Making it to class is half the battle
Lecture halls are always jam-packed for the first one or two days of class, and then numbers begin to dwindle. By the middle of the term, there are more empty seats than occupied ones. Then, out of nowhere, the hall is full again. It must be test day. This scene repeats itself across the country year after year. There’s another pattern that repeats itself, too: The students who keep attending lectures are the ones who get the top marks in the class.
Many freshmen get into the habit of skipping class because it is so easy to do so. There are very few extrinsic motivational factors in college. Unlike high school, there’s no detention for skipping class. In fact, most professors don’t even bother taking a roll call. This freedom can be inebriating.
Making Attendance Easy
Do you want to succeed in college? Go to class! Sure, it’s nearly impossible to make it to every class (we all get sick or sleep through our alarms from time to time), and it’s awfully tempting to sleep through your 8 a.m. lecture after a night on the town, but it’s undeniable that there’s a clear correlation between attending class and scoring well on tests and assignments. Most college courses are designed in a way that each lecture is independent of the others and very little material is repeated. Missing one lecture means that you miss a chunk of course material that you may never get the chance to make up.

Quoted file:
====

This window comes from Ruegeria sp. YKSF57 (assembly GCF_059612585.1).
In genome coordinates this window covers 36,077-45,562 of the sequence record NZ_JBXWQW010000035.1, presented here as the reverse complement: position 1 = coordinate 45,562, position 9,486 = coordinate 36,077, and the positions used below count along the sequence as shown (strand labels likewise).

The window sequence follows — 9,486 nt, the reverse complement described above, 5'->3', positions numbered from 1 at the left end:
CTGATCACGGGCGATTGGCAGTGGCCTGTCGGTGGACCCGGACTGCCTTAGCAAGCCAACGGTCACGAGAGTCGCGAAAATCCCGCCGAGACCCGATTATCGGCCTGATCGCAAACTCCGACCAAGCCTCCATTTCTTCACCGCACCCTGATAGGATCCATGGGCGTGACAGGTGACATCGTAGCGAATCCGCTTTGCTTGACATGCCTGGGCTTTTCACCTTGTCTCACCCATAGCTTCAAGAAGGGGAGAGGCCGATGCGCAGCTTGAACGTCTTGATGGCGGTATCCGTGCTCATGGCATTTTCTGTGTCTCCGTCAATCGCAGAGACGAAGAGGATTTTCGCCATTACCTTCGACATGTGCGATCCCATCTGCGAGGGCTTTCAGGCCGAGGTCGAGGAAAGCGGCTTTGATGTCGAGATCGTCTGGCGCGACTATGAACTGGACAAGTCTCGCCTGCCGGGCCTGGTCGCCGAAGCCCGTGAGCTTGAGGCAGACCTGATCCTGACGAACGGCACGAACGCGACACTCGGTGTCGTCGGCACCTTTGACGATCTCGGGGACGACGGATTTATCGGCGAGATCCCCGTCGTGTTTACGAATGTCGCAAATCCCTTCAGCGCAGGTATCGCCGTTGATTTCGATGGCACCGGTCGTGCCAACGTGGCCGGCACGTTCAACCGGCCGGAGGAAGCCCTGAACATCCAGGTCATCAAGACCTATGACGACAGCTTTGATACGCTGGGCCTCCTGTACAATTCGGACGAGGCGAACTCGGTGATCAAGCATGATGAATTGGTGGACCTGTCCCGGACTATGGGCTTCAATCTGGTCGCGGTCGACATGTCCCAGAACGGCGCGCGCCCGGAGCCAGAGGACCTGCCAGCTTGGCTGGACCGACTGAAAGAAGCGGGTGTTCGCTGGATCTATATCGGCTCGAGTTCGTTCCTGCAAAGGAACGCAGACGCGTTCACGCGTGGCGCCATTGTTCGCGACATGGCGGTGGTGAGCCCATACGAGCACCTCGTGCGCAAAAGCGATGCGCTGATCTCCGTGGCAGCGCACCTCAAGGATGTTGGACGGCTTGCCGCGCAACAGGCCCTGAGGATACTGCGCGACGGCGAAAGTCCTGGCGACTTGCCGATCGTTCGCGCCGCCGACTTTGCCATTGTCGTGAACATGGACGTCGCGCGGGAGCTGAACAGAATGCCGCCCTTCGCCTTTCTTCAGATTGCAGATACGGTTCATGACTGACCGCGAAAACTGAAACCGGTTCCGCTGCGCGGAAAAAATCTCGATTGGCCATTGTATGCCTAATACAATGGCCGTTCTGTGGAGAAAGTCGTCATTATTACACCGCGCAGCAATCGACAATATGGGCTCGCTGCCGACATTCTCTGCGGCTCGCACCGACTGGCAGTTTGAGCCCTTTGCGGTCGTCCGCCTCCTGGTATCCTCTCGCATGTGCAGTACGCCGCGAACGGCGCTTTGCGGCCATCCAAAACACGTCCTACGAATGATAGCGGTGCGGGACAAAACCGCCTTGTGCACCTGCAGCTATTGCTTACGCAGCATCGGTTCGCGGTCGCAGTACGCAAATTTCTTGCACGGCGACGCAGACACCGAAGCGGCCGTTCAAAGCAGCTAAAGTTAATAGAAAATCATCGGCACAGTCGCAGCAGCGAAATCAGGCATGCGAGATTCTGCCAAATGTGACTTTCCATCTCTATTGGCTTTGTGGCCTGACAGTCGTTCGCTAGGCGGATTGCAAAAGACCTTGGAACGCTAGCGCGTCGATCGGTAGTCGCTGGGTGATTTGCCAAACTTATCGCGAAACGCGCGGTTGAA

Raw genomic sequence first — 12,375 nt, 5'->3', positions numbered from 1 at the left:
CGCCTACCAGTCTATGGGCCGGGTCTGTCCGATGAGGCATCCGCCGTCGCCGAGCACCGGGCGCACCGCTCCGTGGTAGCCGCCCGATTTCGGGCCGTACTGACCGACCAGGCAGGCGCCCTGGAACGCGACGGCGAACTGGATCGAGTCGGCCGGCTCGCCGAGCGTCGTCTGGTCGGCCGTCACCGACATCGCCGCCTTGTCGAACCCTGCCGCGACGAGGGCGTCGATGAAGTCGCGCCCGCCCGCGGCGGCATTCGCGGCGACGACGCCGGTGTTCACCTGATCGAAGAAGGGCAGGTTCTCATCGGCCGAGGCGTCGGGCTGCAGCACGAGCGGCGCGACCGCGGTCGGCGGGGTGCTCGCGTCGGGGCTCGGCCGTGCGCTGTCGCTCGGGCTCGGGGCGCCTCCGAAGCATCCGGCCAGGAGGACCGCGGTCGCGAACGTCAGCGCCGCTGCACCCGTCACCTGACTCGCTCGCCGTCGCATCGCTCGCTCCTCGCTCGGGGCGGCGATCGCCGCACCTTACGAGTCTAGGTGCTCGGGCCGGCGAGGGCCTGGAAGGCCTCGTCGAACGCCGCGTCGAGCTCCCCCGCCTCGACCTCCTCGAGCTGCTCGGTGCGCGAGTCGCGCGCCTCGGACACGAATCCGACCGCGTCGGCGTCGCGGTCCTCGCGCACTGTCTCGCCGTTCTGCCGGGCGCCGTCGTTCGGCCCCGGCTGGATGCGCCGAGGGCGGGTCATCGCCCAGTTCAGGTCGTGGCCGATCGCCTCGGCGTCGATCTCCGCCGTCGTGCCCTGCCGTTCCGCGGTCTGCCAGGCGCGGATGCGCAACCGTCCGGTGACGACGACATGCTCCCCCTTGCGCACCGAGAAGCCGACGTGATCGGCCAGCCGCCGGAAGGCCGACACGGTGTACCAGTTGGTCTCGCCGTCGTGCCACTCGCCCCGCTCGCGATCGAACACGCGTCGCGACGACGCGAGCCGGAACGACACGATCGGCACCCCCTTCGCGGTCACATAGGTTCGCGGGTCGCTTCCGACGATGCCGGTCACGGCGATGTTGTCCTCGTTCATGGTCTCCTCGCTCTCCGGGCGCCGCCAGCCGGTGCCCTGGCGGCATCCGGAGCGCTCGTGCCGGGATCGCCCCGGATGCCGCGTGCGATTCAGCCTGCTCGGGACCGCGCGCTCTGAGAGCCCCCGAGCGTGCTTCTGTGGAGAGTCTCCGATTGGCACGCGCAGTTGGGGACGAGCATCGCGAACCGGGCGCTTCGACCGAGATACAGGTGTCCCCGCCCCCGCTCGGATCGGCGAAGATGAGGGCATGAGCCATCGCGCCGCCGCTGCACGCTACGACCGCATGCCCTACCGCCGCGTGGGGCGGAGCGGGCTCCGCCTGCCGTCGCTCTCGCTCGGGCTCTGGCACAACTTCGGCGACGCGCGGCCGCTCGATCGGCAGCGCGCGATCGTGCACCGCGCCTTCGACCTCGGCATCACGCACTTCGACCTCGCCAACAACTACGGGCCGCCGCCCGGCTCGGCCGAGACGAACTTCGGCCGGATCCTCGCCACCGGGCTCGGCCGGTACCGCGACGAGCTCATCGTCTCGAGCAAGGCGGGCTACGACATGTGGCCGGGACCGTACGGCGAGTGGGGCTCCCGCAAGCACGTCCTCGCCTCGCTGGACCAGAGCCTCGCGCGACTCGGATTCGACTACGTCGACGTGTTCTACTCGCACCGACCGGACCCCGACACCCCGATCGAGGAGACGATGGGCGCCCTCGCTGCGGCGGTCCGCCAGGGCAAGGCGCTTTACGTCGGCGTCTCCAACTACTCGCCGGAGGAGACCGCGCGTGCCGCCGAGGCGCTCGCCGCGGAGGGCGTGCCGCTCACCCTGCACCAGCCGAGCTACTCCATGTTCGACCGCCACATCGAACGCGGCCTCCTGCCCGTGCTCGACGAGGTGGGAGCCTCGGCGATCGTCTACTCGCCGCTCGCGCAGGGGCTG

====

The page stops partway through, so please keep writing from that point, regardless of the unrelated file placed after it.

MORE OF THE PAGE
Don’t think of attendance as a choice. Don’t use bad weather or a minor ailment like a cold or a hangover as an excuse to stay home. If you approach it the right way, it can be easy to make it to class regularly. You’ll find that you get in a groove and, soon enough, you’ll hate missing class.
Some students have success by forming an alliance with a roommate or classmate in which they monitor each other’s attendance record and push each other to make it to class every day. Preparation helps a lot. Getting to bed on time and having your book bag packed, including your completed homework, can make getting up in the morning a lot easier.
Skipping class is a risky thing to do. Those who make a habit of it often find themselves sliding down a slope towards failure. By the time these students realize the error of their ways, they can be too far behind to do anything about it. Their progress is easy to track. Skipping classes leads to poor performance on tests and assignments, which leads to increased stress and anxiety. These factors snowball. Many students react to the stress they feel by skipping even more classes, which, although it temporarily allows them to avoid the source of their anxiety, only causes more problems in the long run.